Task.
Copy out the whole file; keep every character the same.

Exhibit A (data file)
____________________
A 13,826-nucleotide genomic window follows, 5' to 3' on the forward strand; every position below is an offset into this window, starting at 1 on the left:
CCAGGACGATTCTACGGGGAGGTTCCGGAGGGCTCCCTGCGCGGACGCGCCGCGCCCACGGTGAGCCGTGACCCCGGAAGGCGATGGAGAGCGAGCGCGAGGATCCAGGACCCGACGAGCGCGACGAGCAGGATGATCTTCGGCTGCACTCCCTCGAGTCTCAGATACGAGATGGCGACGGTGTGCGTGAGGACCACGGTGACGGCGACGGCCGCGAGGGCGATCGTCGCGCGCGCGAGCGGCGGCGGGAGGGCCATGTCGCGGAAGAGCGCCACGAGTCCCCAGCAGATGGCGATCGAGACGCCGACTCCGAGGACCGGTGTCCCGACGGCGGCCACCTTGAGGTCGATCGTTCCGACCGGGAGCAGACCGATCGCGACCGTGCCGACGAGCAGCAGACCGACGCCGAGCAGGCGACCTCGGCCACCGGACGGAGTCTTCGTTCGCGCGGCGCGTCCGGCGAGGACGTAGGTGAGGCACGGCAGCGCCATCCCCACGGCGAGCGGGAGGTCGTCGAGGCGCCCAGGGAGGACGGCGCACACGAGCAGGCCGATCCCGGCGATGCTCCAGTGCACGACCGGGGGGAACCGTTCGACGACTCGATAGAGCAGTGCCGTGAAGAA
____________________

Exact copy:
A 13,826-nucleotide genomic window follows, 5' to 3' on the forward strand; every position below is an offset into this window, starting at 1 on the left:
CCAGGACGATTCTACGGGGAGGTTCCGGAGGGCTCCCTGCGCGGACGCGCCGCGCCCACGGTGAGCCGTGACCCCGGAAGGCGATGGAGAGCGAGCGCGAGGATCCAGGACCCGACGAGCGCGACGAGCAGGATGATCTTCGGCTGCACTCCCTCGAGTCTCAGATACGAGATGGCGACGGTGTGCGTGAGGACCACGGTGACGGCGACGGCCGCGAGGGCGATCGTCGCGCGCGCGAGCGGCGGCGGGAGGGCCATGTCGCGGAAGAGCGCCACGAGTCCCCAGCAGATGGCGATCGAGACGCCGACTCCGAGGACCGGTGTCCCGACGGCGGCCACCTTGAGGTCGATCGTTCCGACCGGGAGCAGACCGATCGCGACCGTGCCGACGAGCAGCAGACCGACGCCGAGCAGGCGACCTCGGCCACCGGACGGAGTCTTCGTTCGCGCGGCGCGTCCGGCGAGGACGTAGGTGAGGCACGGCAGCGCCATCCCCACGGCGAGCGGGAGGTCGTCGAGGCGCCCAGGGAGGACGGCGCACACGAGCAGGCCGATCCCGGCGATGCTCCAGTGCACGACCGGGGGGAACCGTTCGACGACTCGATAGAGCAGTGCCGTGAAGAA